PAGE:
The peripheral blood smear revealed one monocyte with intracellular micro-organisms: Leishmania amastigotes. Amastigotes are small spherical non-flagellated cells ranging from 2-4 µm in diameter. The nucleus and kinetoplast are surrounded by a small ring of vacuolated cytoplasm (figure 1). Detection of Leishmania amastigotes in bone marrow aspirate (figure 2) and Leishmania DNA by polymerase chain reaction (PCR) using whole blood confirmed the diagnosis of visceral leishmaniasis. Discrimination between Leishmania infantum or Leishmania donovani was not possible, but epidemiologically, Leishmania infantum is the most likely causative micro-organism in this case. Visceral leishmaniasis is a chronic infectious disease with an incidence of approximately 0.2-0.4 million cases each year. More than 90% of cases occur in India, Bangladesh, Sudan, South Sudan, Brazil, and Ethiopia. The case fatality rate is estimated at 10%.1 Visceral leishmaniasis is transmitted from animals to humans by infected female sand flies. It is endemic in the Mediterranean countries and in southern Europe, it is responsible for 700 cases per year.2 Leishmania infantum is the most frequent species in this region. Domestic dogs serve as the main reservoir, but other mammals such as red foxes, rats, and mice can also host this parasite Leishmania donovani also causes visceral leishmaniasis, but it is only reported in Cyprus and Turkey.3 Immunocompromised patients are at the highest risk of visceral leishmaniasis.4 Typical symptoms of visceral leishmaniasis are intermittent fever, hepatosplenomegaly, and pancytopenia. The parasite proliferates in the mononuclear phagocytic system in the spleen, liver, and bone marrow. Diagnosis is confirmed by serological and molecular methods and by microscopy of bone marrow aspirate. Microscopic evaluation of peripheral blood is usually not diagnostic, but in immunosuppressed patients, amastigotes may sometimes be seen in peripheral mononuclear cells, a very specific finding for visceral leishmaniasis.5 The patient received a therapy of intravenous liposomal amphotericin B (300 mg/day) for 10 consecutive days. After the fourth day, the dose interval was doubled because of her impaired renal function. During the eighth dose, the patient became dyspnoeic, hypotensive, and died suddenly. Probable cause of death was myocardial infarction or pulmonary embolism, but unfortunately no autopsy was performed.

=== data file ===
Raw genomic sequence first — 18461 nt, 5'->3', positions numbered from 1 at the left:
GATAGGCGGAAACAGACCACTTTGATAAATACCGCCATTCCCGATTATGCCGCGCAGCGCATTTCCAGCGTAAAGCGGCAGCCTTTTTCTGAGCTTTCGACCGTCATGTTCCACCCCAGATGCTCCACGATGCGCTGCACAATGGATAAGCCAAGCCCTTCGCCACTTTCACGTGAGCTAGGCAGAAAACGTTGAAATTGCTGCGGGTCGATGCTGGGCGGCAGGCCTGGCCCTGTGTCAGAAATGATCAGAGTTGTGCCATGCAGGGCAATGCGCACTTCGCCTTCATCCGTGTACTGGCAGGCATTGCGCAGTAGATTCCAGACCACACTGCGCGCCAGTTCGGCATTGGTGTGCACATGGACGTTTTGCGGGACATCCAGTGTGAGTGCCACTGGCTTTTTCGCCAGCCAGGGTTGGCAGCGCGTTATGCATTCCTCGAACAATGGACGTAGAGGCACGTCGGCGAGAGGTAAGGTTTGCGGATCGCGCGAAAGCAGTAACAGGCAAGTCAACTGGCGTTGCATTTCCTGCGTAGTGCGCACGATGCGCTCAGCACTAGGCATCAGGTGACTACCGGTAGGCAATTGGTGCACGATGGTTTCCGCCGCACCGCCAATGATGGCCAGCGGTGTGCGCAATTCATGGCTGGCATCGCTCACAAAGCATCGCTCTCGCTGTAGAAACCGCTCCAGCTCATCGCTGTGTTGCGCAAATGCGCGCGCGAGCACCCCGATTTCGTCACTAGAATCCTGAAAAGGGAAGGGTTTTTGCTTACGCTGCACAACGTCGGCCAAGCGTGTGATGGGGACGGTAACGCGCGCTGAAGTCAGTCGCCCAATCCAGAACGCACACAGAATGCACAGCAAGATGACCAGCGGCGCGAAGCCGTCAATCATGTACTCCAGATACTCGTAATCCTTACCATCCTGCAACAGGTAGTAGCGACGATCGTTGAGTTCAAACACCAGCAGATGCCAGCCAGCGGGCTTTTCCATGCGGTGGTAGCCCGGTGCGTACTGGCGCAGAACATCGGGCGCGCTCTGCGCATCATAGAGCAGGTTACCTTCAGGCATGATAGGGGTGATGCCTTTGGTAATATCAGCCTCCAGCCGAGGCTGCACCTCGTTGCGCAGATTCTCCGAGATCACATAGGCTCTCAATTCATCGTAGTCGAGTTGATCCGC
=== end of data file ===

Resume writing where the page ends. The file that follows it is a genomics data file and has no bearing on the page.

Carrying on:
The authors declare no conflicts of interest.